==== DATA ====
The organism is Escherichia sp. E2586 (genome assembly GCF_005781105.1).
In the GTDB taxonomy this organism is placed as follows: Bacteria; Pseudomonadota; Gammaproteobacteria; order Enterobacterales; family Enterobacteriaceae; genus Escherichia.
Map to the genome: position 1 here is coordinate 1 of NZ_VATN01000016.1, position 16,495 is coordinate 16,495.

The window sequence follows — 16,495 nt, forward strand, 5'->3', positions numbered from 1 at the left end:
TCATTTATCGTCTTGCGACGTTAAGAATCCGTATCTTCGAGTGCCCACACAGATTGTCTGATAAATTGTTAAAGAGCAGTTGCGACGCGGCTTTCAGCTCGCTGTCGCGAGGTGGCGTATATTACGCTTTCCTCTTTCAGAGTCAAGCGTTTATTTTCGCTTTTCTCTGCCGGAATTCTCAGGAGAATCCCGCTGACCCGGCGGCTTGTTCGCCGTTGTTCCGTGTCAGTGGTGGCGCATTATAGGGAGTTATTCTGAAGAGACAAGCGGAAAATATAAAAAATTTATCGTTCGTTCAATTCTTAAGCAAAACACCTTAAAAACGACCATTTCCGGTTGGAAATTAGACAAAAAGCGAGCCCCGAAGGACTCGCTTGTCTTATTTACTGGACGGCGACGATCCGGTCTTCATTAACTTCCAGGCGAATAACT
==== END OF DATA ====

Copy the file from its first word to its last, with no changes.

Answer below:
The organism is Escherichia sp. E2586 (genome assembly GCF_005781105.1).
In the GTDB taxonomy this organism is placed as follows: Bacteria; Pseudomonadota; Gammaproteobacteria; order Enterobacterales; family Enterobacteriaceae; genus Escherichia.
Map to the genome: position 1 here is coordinate 1 of NZ_VATN01000016.1, position 16,495 is coordinate 16,495.

The window sequence follows — 16,495 nt, forward strand, 5'->3', positions numbered from 1 at the left end:
TCATTTATCGTCTTGCGACGTTAAGAATCCGTATCTTCGAGTGCCCACACAGATTGTCTGATAAATTGTTAAAGAGCAGTTGCGACGCGGCTTTCAGCTCGCTGTCGCGAGGTGGCGTATATTACGCTTTCCTCTTTCAGAGTCAAGCGTTTATTTTCGCTTTTCTCTGCCGGAATTCTCAGGAGAATCCCGCTGACCCGGCGGCTTGTTCGCCGTTGTTCCGTGTCAGTGGTGGCGCATTATAGGGAGTTATTCTGAAGAGACAAGCGGAAAATATAAAAAATTTATCGTTCGTTCAATTCTTAAGCAAAACACCTTAAAAACGACCATTTCCGGTTGGAAATTAGACAAAAAGCGAGCCCCGAAGGACTCGCTTGTCTTATTTACTGGACGGCGACGATCCGGTCTTCATTAACTTCCAGGCGAATAACT